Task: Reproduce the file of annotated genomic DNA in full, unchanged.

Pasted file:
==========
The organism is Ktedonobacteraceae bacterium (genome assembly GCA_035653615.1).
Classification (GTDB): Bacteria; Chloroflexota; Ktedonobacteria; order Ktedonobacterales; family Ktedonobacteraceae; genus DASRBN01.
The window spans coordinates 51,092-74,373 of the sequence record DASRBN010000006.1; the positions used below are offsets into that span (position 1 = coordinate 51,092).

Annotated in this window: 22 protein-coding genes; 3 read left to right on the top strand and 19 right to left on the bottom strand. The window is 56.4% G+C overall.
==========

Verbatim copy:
The organism is Ktedonobacteraceae bacterium (genome assembly GCA_035653615.1).
Classification (GTDB): Bacteria; Chloroflexota; Ktedonobacteria; order Ktedonobacterales; family Ktedonobacteraceae; genus DASRBN01.
The window spans coordinates 51,092-74,373 of the sequence record DASRBN010000006.1; the positions used below are offsets into that span (position 1 = coordinate 51,092).

Annotated in this window: 22 protein-coding genes; 3 read left to right on the top strand and 19 right to left on the bottom strand. The window is 56.4% G+C overall.